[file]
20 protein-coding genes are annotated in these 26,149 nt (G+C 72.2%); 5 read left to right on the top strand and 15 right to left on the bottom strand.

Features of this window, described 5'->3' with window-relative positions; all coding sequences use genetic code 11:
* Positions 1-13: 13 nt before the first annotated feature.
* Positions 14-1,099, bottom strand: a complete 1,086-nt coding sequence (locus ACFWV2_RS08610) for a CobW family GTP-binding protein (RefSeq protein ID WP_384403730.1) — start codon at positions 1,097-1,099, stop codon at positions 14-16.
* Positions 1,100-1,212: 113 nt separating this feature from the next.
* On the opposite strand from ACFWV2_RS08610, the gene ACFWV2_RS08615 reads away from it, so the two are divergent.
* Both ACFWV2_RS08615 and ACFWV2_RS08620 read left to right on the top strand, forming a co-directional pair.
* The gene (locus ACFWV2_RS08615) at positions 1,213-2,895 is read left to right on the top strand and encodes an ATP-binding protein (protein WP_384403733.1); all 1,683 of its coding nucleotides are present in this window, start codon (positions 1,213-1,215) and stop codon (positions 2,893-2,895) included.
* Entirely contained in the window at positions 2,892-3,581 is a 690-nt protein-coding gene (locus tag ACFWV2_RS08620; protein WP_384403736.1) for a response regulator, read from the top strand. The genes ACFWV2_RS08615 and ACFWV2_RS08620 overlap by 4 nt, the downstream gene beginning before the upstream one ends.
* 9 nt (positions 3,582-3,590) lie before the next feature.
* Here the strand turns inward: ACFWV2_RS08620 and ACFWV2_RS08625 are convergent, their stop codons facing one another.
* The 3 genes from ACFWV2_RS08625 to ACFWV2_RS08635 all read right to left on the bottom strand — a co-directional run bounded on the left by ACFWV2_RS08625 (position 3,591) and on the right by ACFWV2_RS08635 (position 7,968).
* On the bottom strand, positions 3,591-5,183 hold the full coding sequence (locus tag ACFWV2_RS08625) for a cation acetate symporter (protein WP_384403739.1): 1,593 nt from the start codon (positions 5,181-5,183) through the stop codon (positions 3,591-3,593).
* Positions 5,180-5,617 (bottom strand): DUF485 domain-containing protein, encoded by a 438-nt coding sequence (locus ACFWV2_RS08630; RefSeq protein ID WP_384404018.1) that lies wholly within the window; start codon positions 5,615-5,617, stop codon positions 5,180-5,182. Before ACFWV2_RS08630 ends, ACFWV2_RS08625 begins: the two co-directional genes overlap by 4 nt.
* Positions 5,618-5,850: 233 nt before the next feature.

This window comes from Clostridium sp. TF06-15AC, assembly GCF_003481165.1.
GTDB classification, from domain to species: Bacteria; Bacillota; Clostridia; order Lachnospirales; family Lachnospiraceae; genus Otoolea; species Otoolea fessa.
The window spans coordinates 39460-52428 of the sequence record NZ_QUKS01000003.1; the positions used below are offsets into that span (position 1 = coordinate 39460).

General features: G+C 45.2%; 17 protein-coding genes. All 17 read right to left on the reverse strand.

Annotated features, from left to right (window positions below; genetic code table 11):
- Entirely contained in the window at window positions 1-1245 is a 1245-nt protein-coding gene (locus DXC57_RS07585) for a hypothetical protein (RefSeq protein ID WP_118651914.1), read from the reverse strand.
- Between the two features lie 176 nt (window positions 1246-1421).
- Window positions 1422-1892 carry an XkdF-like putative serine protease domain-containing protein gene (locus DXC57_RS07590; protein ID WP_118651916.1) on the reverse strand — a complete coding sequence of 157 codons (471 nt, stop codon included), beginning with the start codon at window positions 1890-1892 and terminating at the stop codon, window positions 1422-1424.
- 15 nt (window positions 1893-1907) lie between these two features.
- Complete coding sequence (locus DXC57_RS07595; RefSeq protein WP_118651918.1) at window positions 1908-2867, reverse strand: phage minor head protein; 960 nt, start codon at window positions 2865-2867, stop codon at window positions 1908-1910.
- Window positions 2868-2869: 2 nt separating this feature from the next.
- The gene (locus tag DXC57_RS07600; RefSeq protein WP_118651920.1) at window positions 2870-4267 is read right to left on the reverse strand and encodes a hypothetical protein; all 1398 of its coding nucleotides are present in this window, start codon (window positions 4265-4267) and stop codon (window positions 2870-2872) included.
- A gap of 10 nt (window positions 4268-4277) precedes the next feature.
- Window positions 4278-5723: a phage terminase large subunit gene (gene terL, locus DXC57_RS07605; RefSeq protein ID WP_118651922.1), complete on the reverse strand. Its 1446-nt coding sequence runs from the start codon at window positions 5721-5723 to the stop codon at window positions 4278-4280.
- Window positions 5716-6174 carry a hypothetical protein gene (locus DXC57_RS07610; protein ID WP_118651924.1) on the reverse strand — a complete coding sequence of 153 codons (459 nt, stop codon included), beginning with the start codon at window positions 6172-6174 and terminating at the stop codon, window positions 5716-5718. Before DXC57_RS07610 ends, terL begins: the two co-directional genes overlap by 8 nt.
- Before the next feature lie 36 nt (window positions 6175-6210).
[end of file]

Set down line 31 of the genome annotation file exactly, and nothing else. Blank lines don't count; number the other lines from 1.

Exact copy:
- Before the next feature lie 36 nt (window positions 6175-6210).